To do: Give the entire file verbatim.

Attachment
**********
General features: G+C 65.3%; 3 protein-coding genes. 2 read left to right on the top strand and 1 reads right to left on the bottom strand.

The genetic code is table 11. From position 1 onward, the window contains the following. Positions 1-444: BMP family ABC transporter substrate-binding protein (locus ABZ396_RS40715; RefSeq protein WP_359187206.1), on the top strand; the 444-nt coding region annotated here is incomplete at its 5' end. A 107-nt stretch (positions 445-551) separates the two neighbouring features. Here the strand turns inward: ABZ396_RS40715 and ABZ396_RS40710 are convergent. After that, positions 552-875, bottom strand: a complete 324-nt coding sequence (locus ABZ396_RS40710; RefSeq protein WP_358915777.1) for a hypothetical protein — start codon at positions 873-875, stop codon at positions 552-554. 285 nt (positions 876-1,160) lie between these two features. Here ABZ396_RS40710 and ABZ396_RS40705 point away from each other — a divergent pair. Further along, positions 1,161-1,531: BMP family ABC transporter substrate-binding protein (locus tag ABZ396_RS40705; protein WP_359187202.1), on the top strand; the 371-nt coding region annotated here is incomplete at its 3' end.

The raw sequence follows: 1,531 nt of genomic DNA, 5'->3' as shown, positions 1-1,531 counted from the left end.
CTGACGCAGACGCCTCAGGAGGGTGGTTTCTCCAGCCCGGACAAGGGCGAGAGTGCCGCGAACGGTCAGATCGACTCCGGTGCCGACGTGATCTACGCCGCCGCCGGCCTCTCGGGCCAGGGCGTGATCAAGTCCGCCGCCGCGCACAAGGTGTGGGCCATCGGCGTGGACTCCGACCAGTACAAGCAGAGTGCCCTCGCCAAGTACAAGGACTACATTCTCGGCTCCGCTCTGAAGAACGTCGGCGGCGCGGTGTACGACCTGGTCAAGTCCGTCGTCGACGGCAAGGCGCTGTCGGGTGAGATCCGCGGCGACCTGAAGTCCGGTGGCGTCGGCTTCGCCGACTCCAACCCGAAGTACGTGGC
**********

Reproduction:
General features: G+C 65.3%; 3 protein-coding genes. 2 read left to right on the top strand and 1 reads right to left on the bottom strand.

The genetic code is table 11. From position 1 onward, the window contains the following. Positions 1-444: BMP family ABC transporter substrate-binding protein (locus ABZ396_RS40715; RefSeq protein WP_359187206.1), on the top strand; the 444-nt coding region annotated here is incomplete at its 5' end. A 107-nt stretch (positions 445-551) separates the two neighbouring features. Here the strand turns inward: ABZ396_RS40715 and ABZ396_RS40710 are convergent. After that, positions 552-875, bottom strand: a complete 324-nt coding sequence (locus ABZ396_RS40710; RefSeq protein WP_358915777.1) for a hypothetical protein — start codon at positions 873-875, stop codon at positions 552-554. 285 nt (positions 876-1,160) lie between these two features. Here ABZ396_RS40710 and ABZ396_RS40705 point away from each other — a divergent pair. Further along, positions 1,161-1,531: BMP family ABC transporter substrate-binding protein (locus tag ABZ396_RS40705; protein WP_359187202.1), on the top strand; the 371-nt coding region annotated here is incomplete at its 3' end.

The raw sequence follows: 1,531 nt of genomic DNA, 5'->3' as shown, positions 1-1,531 counted from the left end.
CTGACGCAGACGCCTCAGGAGGGTGGTTTCTCCAGCCCGGACAAGGGCGAGAGTGCCGCGAACGGTCAGATCGACTCCGGTGCCGACGTGATCTACGCCGCCGCCGGCCTCTCGGGCCAGGGCGTGATCAAGTCCGCCGCCGCGCACAAGGTGTGGGCCATCGGCGTGGACTCCGACCAGTACAAGCAGAGTGCCCTCGCCAAGTACAAGGACTACATTCTCGGCTCCGCTCTGAAGAACGTCGGCGGCGCGGTGTACGACCTGGTCAAGTCCGTCGTCGACGGCAAGGCGCTGTCGGGTGAGATCCGCGGCGACCTGAAGTCCGGTGGCGTCGGCTTCGCCGACTCCAACCCGAAGTACGTGGC